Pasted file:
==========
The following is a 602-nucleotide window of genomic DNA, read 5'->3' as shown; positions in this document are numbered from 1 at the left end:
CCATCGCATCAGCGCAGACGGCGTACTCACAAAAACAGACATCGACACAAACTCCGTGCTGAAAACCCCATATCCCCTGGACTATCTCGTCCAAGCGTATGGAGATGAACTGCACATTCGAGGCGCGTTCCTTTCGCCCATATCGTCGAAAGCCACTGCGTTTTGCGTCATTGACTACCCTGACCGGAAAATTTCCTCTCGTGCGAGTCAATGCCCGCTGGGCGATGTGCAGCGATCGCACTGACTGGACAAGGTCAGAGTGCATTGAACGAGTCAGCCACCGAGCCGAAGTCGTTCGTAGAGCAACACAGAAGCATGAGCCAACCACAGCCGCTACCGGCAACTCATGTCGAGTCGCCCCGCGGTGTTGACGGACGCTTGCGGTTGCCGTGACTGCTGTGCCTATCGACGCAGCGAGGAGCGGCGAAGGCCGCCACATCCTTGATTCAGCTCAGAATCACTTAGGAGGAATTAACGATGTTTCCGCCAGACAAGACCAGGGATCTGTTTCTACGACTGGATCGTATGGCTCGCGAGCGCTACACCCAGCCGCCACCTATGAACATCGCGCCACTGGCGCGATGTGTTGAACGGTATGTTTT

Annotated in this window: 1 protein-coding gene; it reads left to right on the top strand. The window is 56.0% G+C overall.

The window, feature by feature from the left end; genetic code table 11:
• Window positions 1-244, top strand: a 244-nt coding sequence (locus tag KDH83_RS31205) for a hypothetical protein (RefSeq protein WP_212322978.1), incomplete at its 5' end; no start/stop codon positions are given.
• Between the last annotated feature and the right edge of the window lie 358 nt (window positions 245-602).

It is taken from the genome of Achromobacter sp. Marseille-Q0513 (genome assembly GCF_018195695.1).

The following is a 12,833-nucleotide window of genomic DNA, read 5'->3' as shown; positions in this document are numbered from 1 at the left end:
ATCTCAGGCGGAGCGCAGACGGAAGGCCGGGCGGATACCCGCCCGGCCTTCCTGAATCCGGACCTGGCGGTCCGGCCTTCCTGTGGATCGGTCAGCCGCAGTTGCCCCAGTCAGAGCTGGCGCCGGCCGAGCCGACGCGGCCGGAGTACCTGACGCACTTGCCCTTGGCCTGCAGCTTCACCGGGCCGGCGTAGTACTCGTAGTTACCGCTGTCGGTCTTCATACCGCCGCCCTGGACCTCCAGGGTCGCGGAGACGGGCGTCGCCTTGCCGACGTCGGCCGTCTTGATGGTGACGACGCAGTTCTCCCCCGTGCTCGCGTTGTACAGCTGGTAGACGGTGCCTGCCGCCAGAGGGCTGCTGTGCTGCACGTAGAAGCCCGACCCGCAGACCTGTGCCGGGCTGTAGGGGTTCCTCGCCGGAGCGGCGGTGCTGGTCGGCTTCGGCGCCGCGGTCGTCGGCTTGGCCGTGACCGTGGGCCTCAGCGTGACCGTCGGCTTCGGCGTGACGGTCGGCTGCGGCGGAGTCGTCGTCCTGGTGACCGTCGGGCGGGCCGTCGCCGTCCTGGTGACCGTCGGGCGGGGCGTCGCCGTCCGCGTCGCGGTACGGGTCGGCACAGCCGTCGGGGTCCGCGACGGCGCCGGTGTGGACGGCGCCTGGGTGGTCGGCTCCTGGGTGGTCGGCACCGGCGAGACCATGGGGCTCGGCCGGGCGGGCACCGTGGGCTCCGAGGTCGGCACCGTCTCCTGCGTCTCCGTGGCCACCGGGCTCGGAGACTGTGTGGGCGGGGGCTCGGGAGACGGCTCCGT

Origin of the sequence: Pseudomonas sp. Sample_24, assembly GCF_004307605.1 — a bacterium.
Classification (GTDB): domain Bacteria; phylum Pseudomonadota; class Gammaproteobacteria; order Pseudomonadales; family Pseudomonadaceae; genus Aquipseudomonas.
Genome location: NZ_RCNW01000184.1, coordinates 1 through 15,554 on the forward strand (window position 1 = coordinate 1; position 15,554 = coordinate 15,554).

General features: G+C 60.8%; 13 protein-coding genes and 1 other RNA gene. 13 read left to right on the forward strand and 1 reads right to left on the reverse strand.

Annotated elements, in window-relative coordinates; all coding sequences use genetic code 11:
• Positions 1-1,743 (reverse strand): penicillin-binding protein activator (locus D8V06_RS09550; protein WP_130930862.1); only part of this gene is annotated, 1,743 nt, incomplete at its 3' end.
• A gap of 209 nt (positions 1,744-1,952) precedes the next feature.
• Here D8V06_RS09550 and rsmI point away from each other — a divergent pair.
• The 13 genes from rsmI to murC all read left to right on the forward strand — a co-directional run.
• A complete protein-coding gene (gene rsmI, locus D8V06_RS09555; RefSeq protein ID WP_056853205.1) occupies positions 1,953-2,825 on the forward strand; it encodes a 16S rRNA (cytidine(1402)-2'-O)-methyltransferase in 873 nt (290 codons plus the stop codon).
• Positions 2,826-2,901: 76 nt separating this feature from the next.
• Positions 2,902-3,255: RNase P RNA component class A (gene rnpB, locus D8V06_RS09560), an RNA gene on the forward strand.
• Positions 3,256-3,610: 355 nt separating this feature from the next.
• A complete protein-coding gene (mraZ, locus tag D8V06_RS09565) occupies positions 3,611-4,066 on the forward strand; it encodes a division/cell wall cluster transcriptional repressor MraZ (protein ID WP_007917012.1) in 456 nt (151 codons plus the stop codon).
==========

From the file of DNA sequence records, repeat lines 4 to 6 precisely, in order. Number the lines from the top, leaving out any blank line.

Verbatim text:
The window, feature by feature from the left end; genetic code table 11:
• Window positions 1-244, top strand: a 244-nt coding sequence (locus tag KDH83_RS31205) for a hypothetical protein (RefSeq protein WP_212322978.1), incomplete at its 5' end; no start/stop codon positions are given.
• Between the last annotated feature and the right edge of the window lie 358 nt (window positions 245-602).